Even if you have already checked in for your flight, an airline has the right to cancel your reservation if you are not at the departure gate on time. Your seat may also be given to another passenger, regardless of whether you have an advance boarding pass or an advance seat assignment. By the same token, if you do not check your baggage in on time the airline will not be responsible for any delay in the delivery of your baggage to your destination.
    Airlines are not required to compensate passengers for delayed or canceled flights.
    It is legal for airlines to sell more seats for a flight than are actually on the plane.
    If you are bumped involuntarily, the airline must explain your rights in a written document, which will also fill you in on how the airline decides who does and who doesn’t get to stay on an oversold flight.
    The following is a partial list of situations in which an airline may legally deny you boarding or remove you from a flight on which you are confirmed.
    If the airline must comply with any government regulation or request for emergency transportation in connection with national defense
    If there is inclement weather or other conditions beyond the airline’s control
    If you refuse to be searched for explosives or concealed weapons
    If you refuse to provide positive identification or don’t have proper documentation for travel across international boundaries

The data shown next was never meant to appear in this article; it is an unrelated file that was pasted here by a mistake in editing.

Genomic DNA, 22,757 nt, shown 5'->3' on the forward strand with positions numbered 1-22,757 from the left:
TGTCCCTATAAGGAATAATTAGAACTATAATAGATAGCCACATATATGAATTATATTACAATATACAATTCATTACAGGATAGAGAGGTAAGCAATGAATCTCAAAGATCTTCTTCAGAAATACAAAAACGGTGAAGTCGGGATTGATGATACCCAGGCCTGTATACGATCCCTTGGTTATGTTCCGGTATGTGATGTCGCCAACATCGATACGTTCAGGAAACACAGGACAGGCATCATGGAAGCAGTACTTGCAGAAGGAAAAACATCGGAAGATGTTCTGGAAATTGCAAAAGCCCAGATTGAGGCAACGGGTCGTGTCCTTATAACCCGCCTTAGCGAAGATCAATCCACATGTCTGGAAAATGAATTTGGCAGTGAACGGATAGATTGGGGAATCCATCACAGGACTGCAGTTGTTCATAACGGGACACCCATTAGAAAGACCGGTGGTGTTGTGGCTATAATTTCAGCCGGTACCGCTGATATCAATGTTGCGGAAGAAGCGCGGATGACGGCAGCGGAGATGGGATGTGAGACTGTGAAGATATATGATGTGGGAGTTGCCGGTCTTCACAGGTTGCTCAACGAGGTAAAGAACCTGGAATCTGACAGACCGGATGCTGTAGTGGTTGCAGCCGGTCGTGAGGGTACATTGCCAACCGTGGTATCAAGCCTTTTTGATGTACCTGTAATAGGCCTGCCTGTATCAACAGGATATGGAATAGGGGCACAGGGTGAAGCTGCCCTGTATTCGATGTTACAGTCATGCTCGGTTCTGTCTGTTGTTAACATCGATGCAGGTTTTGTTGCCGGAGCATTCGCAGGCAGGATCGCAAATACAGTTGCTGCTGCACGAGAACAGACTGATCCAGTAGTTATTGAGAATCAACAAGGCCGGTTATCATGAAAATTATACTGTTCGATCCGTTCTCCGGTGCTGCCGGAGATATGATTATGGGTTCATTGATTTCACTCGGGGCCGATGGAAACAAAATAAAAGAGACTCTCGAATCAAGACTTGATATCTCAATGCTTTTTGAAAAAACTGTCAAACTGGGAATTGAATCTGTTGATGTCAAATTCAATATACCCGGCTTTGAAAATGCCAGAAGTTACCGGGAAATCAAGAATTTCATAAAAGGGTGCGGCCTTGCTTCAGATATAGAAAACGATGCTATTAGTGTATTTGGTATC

If your conduct is disorderly, abusive or violent, or if you are under the influence of drugs or alcohol
    If you are barefoot or unable to sit in your seat with seatbelt fastened
    If you attempt to interfere with any member of the flight crew or if you have a deadly or dangerous weapon

  5. Not only do these rights have a corresponding responsibility, they also have a corresponding right that gets taken away! Airlines no longer have the right to charge per seat. Employers no longer have the right to operate their business as they see fit. Etc.

    Although, I will disagree with you that implementing Die Endösung is an opinion or political persuasion… it’s more of an action, which means you are no longer entitled to certain rights. Also I think you agree that children should have the same rights regardless of who their parents are. The “treated in the same way” bit is talking about having equal rights, I think, not that parents can’t treat their kids preferentially.